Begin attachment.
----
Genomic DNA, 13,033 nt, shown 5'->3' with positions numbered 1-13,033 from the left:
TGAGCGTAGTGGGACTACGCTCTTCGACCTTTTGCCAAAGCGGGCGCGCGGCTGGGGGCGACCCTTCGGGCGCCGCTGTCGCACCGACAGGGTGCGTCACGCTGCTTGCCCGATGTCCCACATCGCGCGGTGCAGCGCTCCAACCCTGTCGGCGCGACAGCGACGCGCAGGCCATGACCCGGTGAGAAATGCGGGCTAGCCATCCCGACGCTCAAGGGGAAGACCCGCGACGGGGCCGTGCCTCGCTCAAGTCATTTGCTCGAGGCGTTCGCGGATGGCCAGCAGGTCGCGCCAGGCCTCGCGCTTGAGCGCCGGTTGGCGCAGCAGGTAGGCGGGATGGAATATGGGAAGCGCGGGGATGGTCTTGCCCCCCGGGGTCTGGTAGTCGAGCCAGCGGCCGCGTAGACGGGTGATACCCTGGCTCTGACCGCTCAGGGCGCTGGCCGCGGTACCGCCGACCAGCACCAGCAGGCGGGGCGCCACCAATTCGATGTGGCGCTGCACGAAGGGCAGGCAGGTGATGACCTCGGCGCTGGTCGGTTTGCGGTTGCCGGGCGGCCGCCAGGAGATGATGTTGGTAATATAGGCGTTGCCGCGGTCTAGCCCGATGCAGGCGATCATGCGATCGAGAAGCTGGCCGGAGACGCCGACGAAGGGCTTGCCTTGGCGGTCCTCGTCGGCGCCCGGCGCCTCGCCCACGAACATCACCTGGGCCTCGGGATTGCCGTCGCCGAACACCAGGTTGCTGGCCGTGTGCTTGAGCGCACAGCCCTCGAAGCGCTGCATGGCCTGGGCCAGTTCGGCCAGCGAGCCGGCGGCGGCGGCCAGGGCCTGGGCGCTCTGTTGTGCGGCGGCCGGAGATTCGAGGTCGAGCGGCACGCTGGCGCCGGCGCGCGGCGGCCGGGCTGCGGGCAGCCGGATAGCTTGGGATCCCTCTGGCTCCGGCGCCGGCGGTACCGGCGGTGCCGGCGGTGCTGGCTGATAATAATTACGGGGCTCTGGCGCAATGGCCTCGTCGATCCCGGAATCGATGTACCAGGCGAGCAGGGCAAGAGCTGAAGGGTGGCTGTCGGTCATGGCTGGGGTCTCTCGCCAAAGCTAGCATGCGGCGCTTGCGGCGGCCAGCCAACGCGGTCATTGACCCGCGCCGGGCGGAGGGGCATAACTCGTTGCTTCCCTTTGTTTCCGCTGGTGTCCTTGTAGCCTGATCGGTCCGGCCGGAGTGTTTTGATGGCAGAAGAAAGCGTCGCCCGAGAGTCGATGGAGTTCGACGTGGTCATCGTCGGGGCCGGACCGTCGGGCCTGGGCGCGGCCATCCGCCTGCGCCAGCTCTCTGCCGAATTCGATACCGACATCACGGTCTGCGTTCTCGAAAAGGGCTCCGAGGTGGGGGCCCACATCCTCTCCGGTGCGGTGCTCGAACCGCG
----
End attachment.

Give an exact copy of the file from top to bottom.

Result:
Genomic DNA, 13,033 nt, shown 5'->3' with positions numbered 1-13,033 from the left:
TGAGCGTAGTGGGACTACGCTCTTCGACCTTTTGCCAAAGCGGGCGCGCGGCTGGGGGCGACCCTTCGGGCGCCGCTGTCGCACCGACAGGGTGCGTCACGCTGCTTGCCCGATGTCCCACATCGCGCGGTGCAGCGCTCCAACCCTGTCGGCGCGACAGCGACGCGCAGGCCATGACCCGGTGAGAAATGCGGGCTAGCCATCCCGACGCTCAAGGGGAAGACCCGCGACGGGGCCGTGCCTCGCTCAAGTCATTTGCTCGAGGCGTTCGCGGATGGCCAGCAGGTCGCGCCAGGCCTCGCGCTTGAGCGCCGGTTGGCGCAGCAGGTAGGCGGGATGGAATATGGGAAGCGCGGGGATGGTCTTGCCCCCCGGGGTCTGGTAGTCGAGCCAGCGGCCGCGTAGACGGGTGATACCCTGGCTCTGACCGCTCAGGGCGCTGGCCGCGGTACCGCCGACCAGCACCAGCAGGCGGGGCGCCACCAATTCGATGTGGCGCTGCACGAAGGGCAGGCAGGTGATGACCTCGGCGCTGGTCGGTTTGCGGTTGCCGGGCGGCCGCCAGGAGATGATGTTGGTAATATAGGCGTTGCCGCGGTCTAGCCCGATGCAGGCGATCATGCGATCGAGAAGCTGGCCGGAGACGCCGACGAAGGGCTTGCCTTGGCGGTCCTCGTCGGCGCCCGGCGCCTCGCCCACGAACATCACCTGGGCCTCGGGATTGCCGTCGCCGAACACCAGGTTGCTGGCCGTGTGCTTGAGCGCACAGCCCTCGAAGCGCTGCATGGCCTGGGCCAGTTCGGCCAGCGAGCCGGCGGCGGCGGCCAGGGCCTGGGCGCTCTGTTGTGCGGCGGCCGGAGATTCGAGGTCGAGCGGCACGCTGGCGCCGGCGCGCGGCGGCCGGGCTGCGGGCAGCCGGATAGCTTGGGATCCCTCTGGCTCCGGCGCCGGCGGTACCGGCGGTGCCGGCGGTGCTGGCTGATAATAATTACGGGGCTCTGGCGCAATGGCCTCGTCGATCCCGGAATCGATGTACCAGGCGAGCAGGGCAAGAGCTGAAGGGTGGCTGTCGGTCATGGCTGGGGTCTCTCGCCAAAGCTAGCATGCGGCGCTTGCGGCGGCCAGCCAACGCGGTCATTGACCCGCGCCGGGCGGAGGGGCATAACTCGTTGCTTCCCTTTGTTTCCGCTGGTGTCCTTGTAGCCTGATCGGTCCGGCCGGAGTGTTTTGATGGCAGAAGAAAGCGTCGCCCGAGAGTCGATGGAGTTCGACGTGGTCATCGTCGGGGCCGGACCGTCGGGCCTGGGCGCGGCCATCCGCCTGCGCCAGCTCTCTGCCGAATTCGATACCGACATCACGGTCTGCGTTCTCGAAAAGGGCTCCGAGGTGGGGGCCCACATCCTCTCCGGTGCGGTGCTCGAACCGCG